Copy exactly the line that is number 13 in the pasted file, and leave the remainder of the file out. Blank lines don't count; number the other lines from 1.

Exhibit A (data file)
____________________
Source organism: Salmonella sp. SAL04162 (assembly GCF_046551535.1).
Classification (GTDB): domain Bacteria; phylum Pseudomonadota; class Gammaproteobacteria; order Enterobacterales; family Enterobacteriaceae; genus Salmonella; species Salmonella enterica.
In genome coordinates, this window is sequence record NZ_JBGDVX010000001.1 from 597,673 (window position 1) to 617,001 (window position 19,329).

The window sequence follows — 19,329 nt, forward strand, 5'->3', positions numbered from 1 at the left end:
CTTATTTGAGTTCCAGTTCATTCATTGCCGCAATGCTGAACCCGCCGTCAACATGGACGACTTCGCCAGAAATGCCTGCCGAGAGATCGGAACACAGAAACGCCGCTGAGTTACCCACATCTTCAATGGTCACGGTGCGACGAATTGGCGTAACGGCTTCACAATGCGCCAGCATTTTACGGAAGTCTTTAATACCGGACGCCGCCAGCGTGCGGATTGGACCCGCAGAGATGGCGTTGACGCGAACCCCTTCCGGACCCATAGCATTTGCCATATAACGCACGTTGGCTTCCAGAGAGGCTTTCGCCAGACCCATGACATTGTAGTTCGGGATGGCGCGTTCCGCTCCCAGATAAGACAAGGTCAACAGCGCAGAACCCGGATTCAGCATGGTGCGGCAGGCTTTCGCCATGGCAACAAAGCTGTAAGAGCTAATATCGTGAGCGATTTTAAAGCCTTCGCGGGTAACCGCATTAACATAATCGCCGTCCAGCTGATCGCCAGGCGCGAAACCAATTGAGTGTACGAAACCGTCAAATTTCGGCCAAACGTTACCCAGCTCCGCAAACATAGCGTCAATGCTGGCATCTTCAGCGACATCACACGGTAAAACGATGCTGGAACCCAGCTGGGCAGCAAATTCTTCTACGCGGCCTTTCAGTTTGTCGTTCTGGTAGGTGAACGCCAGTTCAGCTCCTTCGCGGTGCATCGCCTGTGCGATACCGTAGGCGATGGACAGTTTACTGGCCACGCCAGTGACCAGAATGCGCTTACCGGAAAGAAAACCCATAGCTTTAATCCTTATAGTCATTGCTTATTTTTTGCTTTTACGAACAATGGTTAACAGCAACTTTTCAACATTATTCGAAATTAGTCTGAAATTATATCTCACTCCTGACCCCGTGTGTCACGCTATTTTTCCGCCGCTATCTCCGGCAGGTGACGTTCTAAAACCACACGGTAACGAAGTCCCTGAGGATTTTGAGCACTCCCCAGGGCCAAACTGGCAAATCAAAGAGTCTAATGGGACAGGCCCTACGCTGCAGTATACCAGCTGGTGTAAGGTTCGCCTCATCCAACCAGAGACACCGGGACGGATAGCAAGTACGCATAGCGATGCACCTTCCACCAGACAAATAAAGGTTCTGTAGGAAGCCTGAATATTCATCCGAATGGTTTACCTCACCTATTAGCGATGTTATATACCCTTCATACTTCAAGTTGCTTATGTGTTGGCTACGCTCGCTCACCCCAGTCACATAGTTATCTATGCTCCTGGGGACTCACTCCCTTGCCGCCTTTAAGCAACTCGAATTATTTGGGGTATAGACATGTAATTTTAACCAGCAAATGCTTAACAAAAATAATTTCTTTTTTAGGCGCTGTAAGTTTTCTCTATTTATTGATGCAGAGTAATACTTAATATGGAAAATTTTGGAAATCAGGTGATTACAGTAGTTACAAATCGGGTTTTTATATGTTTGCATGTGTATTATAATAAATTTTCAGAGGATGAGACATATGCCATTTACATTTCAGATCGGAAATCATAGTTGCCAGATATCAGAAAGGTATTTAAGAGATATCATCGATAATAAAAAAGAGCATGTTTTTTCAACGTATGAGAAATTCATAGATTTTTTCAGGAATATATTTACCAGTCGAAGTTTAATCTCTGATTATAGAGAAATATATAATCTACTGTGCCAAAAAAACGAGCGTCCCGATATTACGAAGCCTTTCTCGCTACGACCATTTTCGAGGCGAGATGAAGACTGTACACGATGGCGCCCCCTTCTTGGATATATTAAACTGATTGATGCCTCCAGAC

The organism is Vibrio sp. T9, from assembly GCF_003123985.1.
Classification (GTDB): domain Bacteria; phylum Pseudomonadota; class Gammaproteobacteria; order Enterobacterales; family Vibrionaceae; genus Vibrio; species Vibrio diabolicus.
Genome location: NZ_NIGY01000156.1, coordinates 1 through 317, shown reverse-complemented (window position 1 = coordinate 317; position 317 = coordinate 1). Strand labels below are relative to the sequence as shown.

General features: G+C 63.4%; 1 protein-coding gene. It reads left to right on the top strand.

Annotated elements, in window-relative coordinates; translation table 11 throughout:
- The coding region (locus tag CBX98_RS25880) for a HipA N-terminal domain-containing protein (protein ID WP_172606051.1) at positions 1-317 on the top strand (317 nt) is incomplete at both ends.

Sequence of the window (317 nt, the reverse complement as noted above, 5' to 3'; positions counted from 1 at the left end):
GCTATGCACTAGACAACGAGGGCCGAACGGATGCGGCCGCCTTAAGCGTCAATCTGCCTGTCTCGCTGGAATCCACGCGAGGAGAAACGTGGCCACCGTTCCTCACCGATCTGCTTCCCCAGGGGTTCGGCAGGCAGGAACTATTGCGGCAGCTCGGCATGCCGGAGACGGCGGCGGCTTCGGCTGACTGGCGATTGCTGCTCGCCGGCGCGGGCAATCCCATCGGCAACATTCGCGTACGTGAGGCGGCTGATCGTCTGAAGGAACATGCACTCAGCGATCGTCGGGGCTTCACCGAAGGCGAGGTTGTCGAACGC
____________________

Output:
GCTATGCACTAGACAACGAGGGCCGAACGGATGCGGCCGCCTTAAGCGTCAATCTGCCTGTCTCGCTGGAATCCACGCGAGGAGAAACGTGGCCACCGTTCCTCACCGATCTGCTTCCCCAGGGGTTCGGCAGGCAGGAACTATTGCGGCAGCTCGGCATGCCGGAGACGGCGGCGGCTTCGGCTGACTGGCGATTGCTGCTCGCCGGCGCGGGCAATCCCATCGGCAACATTCGCGTACGTGAGGCGGCTGATCGTCTGAAGGAACATGCACTCAGCGATCGTCGGGGCTTCACCGAAGGCGAGGTTGTCGAACGC